Drinking During Pregnancy May Change Baby’s Brain Structure (excerpt)

Mark Willingham Uncategorized

Drinking During Pregnancy May Change Baby’s Brain Structure (excerpt)

Healthline
By Eileen Bailey | Fact Checked by Michael Crescione
November 21, 2022

Even small amounts of alcohol can cause changes to a developing baby’s brain structure.

That’s the conclusion of a study presented today at the annual meeting of the Radiological Society of North America (RSNA).

For years now, women have heard information about how even the occasional drink while pregnant can harm their infants.

For the new study, which hasn’t been published yet in a peer-reviewed journal, researchers used MRI images to evaluate fetal brains in babies exposed to alcohol during their mother’s pregnancy.

The scientists reported that even low to moderate alcohol consumption can change the baby’s brain structure and delay brain development.

Details on the study on alcohol and babies’ brains

The most recent study looked at brain MRIs for 24 fetuses with prenatal alcohol exposure.

The mothers were between 22 and 36 weeks pregnant at the time of the MRI and the fetuses were matched 1:1 with healthy fetuses not exposed to alcohol.

The scientists determined alcohol use based on surveys completed by the mothers anonymously. Overall, 17 mothers reported drinking relatively infrequently, with an average alcohol consumption of less than one drink per week.

Other responses indicated:

  • Three mothers indicated drinking one to three drinks per week
  • Two mothers drank four to six weeks per week
  • One mother consumed an average of 14 drinks per week
  • Six mothers reported at least one binge-drinking episode

The scientists reported that in fetuses with alcohol exposure:

  • The total maturation score was significantly lower
  • The temporal and right superior temporal sulcus, regions of the brain involved in social cognition, audiovisual integration, and language perception and development were affected

The researchers say it isn’t clear how these brain changes will affect the babies after birth and won’t know until the children are assessed when older.

However, they do assume the changes related to cognitive and behavioral difficulties will continue into childhood.

Experts discuss alcohol use during pregnancy

“This study provides additional evidence that the ingestion of alcohol affects neural development,” said Dr. G. Thomas Ruiz, the OB/GYN lead at MemorialCare Orange Coast Medical Center in Fountain Valley, California. “The fetal MRI is just the first study to document the neural changes in utero.”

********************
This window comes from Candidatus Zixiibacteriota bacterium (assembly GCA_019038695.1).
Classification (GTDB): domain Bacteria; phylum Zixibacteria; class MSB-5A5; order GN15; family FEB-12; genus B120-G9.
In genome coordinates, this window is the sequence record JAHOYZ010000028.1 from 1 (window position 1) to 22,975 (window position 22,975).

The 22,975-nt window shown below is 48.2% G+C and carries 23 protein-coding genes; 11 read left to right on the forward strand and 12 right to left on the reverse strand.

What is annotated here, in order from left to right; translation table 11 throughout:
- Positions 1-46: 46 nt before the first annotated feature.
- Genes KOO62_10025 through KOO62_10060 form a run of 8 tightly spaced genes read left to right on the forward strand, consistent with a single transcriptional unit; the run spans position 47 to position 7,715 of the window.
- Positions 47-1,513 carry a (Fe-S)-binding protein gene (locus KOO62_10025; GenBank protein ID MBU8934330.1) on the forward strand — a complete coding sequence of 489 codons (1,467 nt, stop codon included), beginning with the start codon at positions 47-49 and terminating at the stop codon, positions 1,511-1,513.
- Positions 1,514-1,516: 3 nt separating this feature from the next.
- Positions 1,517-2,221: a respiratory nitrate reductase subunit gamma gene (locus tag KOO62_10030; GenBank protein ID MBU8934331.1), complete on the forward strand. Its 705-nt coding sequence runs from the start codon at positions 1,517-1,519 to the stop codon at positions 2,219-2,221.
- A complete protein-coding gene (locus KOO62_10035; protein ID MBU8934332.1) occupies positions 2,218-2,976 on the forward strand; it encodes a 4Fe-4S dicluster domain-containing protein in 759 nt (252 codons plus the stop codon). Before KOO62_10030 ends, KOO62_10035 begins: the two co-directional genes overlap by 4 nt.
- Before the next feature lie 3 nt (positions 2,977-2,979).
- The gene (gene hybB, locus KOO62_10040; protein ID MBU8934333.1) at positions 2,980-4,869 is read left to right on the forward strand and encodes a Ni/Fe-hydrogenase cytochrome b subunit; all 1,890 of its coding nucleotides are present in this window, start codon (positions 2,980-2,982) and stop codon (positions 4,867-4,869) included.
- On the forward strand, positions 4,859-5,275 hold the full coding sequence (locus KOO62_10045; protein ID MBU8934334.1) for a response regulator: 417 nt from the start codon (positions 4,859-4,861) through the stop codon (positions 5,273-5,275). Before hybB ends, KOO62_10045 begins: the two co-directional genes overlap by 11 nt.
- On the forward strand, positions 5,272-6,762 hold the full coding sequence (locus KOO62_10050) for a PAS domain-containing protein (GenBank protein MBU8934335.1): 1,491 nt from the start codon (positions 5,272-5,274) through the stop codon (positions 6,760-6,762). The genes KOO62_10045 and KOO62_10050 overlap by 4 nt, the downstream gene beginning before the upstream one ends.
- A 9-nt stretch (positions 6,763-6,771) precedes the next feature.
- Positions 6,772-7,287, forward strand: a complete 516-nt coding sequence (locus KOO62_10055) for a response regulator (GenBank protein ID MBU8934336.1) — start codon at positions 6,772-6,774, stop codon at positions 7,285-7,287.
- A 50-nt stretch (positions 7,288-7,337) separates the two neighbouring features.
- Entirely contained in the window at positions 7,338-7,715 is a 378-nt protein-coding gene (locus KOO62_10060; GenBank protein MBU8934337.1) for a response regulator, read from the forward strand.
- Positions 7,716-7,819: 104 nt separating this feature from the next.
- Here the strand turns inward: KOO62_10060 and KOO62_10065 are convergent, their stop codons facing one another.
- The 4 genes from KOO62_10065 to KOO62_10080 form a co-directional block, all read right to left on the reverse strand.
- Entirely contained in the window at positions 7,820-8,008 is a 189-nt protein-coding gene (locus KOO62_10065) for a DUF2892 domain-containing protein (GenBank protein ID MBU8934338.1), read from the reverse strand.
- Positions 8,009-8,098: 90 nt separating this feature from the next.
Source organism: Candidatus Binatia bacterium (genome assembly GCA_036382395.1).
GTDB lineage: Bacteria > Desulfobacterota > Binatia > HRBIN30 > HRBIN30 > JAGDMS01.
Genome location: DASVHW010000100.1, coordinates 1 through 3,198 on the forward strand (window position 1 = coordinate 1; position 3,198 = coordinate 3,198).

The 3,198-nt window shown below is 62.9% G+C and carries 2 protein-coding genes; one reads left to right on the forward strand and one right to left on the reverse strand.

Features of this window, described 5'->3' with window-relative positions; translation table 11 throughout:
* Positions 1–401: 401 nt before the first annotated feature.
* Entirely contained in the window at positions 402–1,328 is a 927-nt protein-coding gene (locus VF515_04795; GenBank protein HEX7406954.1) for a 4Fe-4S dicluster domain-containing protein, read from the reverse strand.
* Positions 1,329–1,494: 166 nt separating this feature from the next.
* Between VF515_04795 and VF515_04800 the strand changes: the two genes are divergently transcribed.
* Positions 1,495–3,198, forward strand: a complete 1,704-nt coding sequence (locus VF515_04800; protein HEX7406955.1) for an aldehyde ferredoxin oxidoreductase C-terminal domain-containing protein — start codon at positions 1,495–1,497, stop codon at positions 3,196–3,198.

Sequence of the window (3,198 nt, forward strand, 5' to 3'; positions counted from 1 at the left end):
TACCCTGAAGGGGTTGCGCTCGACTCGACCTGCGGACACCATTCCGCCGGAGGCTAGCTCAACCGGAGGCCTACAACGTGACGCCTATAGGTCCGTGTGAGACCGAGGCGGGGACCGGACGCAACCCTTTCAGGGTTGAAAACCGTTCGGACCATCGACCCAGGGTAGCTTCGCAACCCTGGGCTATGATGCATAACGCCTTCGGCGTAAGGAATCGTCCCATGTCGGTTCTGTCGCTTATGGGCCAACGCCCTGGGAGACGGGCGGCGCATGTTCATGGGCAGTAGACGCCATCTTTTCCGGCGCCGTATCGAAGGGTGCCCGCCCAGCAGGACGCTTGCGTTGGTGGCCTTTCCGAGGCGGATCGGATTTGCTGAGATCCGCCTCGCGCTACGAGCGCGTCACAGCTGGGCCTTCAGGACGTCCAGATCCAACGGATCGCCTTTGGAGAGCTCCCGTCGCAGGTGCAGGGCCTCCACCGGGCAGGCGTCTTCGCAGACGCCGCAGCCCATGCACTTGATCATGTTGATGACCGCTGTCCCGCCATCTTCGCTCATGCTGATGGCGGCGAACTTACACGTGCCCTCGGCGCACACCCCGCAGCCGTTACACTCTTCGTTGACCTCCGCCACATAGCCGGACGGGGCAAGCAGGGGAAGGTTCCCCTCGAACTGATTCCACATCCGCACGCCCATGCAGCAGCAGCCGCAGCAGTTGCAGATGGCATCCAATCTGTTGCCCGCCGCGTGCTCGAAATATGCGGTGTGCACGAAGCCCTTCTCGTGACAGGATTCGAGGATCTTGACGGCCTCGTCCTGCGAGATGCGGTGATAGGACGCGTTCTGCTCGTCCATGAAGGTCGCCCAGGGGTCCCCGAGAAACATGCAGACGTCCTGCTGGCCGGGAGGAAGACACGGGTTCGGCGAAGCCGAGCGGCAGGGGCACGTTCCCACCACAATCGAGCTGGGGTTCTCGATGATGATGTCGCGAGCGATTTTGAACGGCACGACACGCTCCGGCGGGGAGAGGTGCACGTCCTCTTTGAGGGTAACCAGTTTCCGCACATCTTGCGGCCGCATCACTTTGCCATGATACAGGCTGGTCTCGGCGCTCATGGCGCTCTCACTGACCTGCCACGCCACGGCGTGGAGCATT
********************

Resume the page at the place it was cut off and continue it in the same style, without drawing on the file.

“This study strengthens our evidence to counsel pregnant women to avoid alcohol consumption during pregnancy,” Ruiz told Healthline. “We need to determine if there is a critical volume of alcohol that will create a negative impact. It is unlikely that one sip of champagne on Thanksgiving or New Year’s Eve will have the same negative effect on neural development that a daily alcoholic beverage does.”

Many medical experts say that fetal alcohol spectrum disorders (FASD) can lead to learning disabilities, behavioral problems, or speech and language delays.

This study concludes that minimal alcohol consumption during pregnancy might cause harm to the unborn child.

“I do not believe that occasional alcohol consumption is OK during pregnancy,” Dr. Jessica Auffant, an OB-GYN for Orlando Health Physician Associates in Florida, told Healthline. “Although small amounts may lead to no known consequences, small amounts can cause irreversible fetal changes that we do not know about yet. This study helps confirm this recommendation.”

How much alcohol during pregnancy is too much?

However, even among the medical community, there isn’t a universal belief that small amounts of alcohol exposure can cause problems.

A report issued in 2017Trusted Source found that “there is no evidence that fetal alcohol spectrum disorder occurs in babies born to women who drink occasionally or moderately during pregnancy.”

The researchers here also indicated that only 4% to 5% of children of women who drink heavily are born with FASD.

They concluded that “there is no well-accepted scientific evidence that low or moderate levels of alcohol consumption during pregnancy – even in the first few days or weeks after conception- cause FAS or other associated problems.”

In 2020, Dr. Howard E. LeWine, wrote in an article for Harvard Health Publishing that “Minimal alcohol use during the first trimester doesn’t appear to increase the risk for high blood pressure complications, or premature birth or low birth weights.”